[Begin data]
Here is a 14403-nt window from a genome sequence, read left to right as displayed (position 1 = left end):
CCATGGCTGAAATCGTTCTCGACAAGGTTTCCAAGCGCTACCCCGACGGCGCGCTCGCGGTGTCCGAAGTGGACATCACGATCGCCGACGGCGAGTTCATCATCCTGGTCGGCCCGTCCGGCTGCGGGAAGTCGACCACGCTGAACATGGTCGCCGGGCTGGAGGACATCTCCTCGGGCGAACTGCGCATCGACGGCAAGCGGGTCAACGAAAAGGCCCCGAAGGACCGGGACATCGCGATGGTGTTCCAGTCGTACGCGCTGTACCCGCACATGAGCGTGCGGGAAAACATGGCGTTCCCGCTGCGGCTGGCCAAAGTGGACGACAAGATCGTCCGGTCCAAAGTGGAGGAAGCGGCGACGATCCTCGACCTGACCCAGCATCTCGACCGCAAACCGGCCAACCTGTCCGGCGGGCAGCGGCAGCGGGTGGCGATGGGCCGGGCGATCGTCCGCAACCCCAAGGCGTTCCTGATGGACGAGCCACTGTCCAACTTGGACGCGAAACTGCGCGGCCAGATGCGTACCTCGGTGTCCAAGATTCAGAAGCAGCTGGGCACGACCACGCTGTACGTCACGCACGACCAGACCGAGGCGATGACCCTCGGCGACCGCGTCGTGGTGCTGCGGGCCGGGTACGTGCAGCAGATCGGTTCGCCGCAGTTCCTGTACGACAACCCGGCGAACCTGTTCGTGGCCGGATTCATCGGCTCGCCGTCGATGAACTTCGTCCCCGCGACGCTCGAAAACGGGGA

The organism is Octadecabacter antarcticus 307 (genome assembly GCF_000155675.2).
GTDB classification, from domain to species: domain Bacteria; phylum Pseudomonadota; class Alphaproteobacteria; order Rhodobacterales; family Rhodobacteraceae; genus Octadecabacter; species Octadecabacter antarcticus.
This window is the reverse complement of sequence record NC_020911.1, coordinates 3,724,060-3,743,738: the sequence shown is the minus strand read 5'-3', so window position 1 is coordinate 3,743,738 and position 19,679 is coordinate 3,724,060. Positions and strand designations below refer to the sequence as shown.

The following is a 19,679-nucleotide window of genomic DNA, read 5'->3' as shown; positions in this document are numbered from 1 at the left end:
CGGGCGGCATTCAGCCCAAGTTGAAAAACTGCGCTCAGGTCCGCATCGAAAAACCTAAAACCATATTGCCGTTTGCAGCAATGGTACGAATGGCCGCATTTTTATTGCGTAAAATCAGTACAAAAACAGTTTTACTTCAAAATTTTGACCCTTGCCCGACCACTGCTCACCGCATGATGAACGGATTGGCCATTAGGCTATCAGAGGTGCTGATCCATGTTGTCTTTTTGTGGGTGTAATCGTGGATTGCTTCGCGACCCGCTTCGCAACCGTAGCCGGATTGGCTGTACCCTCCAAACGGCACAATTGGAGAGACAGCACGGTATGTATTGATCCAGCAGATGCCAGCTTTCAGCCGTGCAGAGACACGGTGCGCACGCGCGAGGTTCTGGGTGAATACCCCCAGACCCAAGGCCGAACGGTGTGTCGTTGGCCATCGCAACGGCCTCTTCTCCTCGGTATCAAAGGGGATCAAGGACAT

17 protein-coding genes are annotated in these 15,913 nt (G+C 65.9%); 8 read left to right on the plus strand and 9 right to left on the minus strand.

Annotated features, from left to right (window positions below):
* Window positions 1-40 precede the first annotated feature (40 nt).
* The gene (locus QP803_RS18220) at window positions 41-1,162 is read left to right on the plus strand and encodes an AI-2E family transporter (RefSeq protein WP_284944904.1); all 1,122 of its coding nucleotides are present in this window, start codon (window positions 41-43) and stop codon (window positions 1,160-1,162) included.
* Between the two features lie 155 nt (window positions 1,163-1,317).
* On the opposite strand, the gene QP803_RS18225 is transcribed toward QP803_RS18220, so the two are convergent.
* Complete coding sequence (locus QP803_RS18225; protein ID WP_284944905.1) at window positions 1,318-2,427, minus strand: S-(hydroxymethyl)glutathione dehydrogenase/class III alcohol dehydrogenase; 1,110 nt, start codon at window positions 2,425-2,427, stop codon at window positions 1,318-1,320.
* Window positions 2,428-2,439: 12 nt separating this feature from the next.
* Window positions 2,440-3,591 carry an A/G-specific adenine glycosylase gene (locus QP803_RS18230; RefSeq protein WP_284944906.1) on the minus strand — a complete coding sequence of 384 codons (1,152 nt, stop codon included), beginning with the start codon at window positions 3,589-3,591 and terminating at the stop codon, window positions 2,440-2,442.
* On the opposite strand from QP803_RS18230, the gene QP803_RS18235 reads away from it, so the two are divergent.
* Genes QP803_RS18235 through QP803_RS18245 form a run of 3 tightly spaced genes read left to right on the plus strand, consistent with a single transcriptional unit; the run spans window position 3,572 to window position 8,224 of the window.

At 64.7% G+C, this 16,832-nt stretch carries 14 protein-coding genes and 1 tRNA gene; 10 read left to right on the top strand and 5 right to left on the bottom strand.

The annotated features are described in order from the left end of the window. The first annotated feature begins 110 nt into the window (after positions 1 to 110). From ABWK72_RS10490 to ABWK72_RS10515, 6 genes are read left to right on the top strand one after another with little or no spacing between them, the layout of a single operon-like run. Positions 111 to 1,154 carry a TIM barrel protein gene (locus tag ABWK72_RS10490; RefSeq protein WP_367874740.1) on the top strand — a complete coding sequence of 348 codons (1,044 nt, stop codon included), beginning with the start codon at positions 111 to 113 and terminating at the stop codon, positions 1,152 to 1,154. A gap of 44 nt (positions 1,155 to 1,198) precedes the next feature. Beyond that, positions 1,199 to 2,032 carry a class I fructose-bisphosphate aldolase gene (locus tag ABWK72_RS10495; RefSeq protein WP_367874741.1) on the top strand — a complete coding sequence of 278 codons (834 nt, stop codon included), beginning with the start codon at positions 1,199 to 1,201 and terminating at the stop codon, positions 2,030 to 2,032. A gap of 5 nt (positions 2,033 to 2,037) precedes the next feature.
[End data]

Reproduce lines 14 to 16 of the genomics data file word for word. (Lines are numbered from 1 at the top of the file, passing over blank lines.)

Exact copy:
* Complete coding sequence (locus QP803_RS18225; protein ID WP_284944905.1) at window positions 1,318-2,427, minus strand: S-(hydroxymethyl)glutathione dehydrogenase/class III alcohol dehydrogenase; 1,110 nt, start codon at window positions 2,425-2,427, stop codon at window positions 1,318-1,320.
* Window positions 2,428-2,439: 12 nt separating this feature from the next.
* Window positions 2,440-3,591 carry an A/G-specific adenine glycosylase gene (locus QP803_RS18230; RefSeq protein WP_284944906.1) on the minus strand — a complete coding sequence of 384 codons (1,152 nt, stop codon included), beginning with the start codon at window positions 3,589-3,591 and terminating at the stop codon, window positions 2,440-2,442.